Second Salisbury suspect identified

Reuters

The two suspects explain on Russia Today why they were in SalisburyReuters

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This man, a military doctor employed by the intelligence military Russian (GRU), had been identified by Bellingcat Monday, as Alexander Evguenievitch Michkine.

Three images provided by Bellingcat of Alexander Mishkin.

British officials said when they brought charges against two Russians in the March nerve agent attack on Sergei Skripal and his daughter that they believed Petrov was an assumed name.

Bellingcat made waves late last month when it said that Chepiga was the true identity of the other suspect, who had a passport in the name of Ruslan Boshirov, and that he was a GRU colonel decorated with the Hero award.

As reported, on October 8 Bellingcat and The Insider reported the real name and surname Aleksandr Petrov, who is accused of involvement in the poisoning of Sergey and Julia the Violinist in Britain.

One theory suggested by British intelligence was that Russian President Vladimir Putin wanted to publicly punish the two men for both fumbling their assignment and getting caught.

The Russian Embassy in the United Kingdom called the Bellingcat report "a display of freedom of public debate".

After Britain charged the two Russians with trying to kill the Skripals, the suspects appeared on Russian TV to deny a role in the Salisbury poisonings.

Bellingcat said that "Petrov" had visited Ukraine a number of times, including during times of increased tension with Russian Federation ahead of Moscow's annexation of the Crimean peninsula in 2014. Security analysts and others dismissed their explanation as absurd.

A spokesman for the Home Office said: "We are not commenting as this is still a police investigation".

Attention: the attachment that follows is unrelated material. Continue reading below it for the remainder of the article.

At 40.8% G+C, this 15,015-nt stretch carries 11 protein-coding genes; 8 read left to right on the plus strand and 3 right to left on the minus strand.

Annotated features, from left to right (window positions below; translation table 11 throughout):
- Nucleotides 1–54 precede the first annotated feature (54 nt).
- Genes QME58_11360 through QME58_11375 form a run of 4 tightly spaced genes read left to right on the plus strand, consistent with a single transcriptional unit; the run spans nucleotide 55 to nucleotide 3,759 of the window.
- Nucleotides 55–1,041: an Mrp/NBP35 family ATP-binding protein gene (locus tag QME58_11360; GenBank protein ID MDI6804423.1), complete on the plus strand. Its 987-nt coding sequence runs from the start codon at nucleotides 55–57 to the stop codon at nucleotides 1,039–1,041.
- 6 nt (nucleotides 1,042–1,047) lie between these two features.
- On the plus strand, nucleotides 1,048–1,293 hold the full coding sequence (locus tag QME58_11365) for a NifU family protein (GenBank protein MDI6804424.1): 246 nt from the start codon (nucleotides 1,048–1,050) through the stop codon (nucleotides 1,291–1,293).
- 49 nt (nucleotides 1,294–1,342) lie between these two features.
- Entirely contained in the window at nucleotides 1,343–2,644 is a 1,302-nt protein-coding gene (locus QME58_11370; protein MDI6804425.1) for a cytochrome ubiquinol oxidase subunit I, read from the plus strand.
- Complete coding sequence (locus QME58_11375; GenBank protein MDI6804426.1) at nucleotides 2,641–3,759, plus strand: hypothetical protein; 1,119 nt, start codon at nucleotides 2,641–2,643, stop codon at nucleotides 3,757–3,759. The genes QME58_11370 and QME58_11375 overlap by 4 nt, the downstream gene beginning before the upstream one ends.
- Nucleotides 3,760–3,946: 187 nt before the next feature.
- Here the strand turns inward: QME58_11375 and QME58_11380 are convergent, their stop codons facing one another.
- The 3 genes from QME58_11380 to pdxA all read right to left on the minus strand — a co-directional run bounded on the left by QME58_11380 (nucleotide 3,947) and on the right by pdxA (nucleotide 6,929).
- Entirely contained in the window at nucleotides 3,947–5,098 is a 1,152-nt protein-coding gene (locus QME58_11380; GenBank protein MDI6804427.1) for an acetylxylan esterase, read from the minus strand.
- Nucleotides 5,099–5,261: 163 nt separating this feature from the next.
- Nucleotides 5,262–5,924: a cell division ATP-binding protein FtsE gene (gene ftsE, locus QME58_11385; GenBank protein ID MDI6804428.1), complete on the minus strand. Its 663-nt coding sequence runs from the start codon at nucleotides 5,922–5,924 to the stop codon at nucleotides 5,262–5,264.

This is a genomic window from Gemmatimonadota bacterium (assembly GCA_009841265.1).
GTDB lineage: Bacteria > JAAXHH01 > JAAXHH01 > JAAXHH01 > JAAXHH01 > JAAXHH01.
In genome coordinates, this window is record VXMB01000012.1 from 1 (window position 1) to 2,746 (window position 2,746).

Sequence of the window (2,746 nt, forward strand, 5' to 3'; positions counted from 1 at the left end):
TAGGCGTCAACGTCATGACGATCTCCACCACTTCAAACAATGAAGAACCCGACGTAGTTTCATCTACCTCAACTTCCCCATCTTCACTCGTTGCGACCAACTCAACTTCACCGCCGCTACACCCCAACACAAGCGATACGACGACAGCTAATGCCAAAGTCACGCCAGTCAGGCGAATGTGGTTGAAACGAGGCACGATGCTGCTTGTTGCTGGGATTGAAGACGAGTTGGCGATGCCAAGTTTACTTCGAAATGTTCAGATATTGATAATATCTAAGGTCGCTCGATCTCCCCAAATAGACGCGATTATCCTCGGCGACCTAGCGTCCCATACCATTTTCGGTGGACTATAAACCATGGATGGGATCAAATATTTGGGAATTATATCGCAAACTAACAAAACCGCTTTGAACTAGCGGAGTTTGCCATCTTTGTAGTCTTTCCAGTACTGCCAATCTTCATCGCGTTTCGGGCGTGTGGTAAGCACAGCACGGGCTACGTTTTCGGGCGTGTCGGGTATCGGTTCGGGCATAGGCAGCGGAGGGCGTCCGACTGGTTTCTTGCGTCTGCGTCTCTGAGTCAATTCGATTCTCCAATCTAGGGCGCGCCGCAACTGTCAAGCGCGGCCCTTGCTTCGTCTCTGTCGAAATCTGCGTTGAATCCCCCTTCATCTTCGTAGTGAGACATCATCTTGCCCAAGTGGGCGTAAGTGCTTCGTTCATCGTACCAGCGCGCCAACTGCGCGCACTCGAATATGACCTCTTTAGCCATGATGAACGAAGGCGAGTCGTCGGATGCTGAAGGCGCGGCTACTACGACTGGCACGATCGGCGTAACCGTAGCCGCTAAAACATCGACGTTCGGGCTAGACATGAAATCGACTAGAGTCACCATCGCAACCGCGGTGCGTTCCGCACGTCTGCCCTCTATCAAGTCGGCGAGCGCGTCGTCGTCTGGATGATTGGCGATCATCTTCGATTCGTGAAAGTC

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Putin has insisted that the two men identified by Britain as poisoning the Skripals were ordinary Russian civilians.

Skripal and his daughter were found slumped on a park bench in Salisbury on March 4, a day after Yulia Skripal had arrived from Moscow to tell her father she planned to marry.

While the Skripals survived the attack, a woman died on June 30 after her partner picked up a discarded bottle of perfume containing the nerve agent that United Kingdom inspectors think was used to smuggle in the Novichok.

The case has caused a serious diplomatic crisis between the Kremlin and the west.

According to Bellingcat, Alexander Yevgenyevich Mishkin was born in 1979. He trained as a military doctor for the Russian naval armed forces, and was recruited by the GRU during his medical studies.

Until September 2014, his home address was registered as the Moscow headquarters of the GRU.

Bellingcat said it identified Mishkin using passport information, phone records, auto registration records, other databases and interviews with people who knew him.

Mishkin's GRU rank was unknown, it added, but based on his 15-year service was likely to be lieutenant colonel or colonel.

By 2010, he had moved to Moscow and taken on his undercover identity as Alexander Petrov, traveling extensively between 2011 and 2018 to places like Ukraine and Moldova's breakaway territory of Transdniestria.

British, Dutch and US officials have accused the GRU of trying to hack the computers of worldwide agencies, masterminding a devastating 2017 cyberattack on Ukraine and being behind stolen emails that roiled the 2016 USA presidential election.

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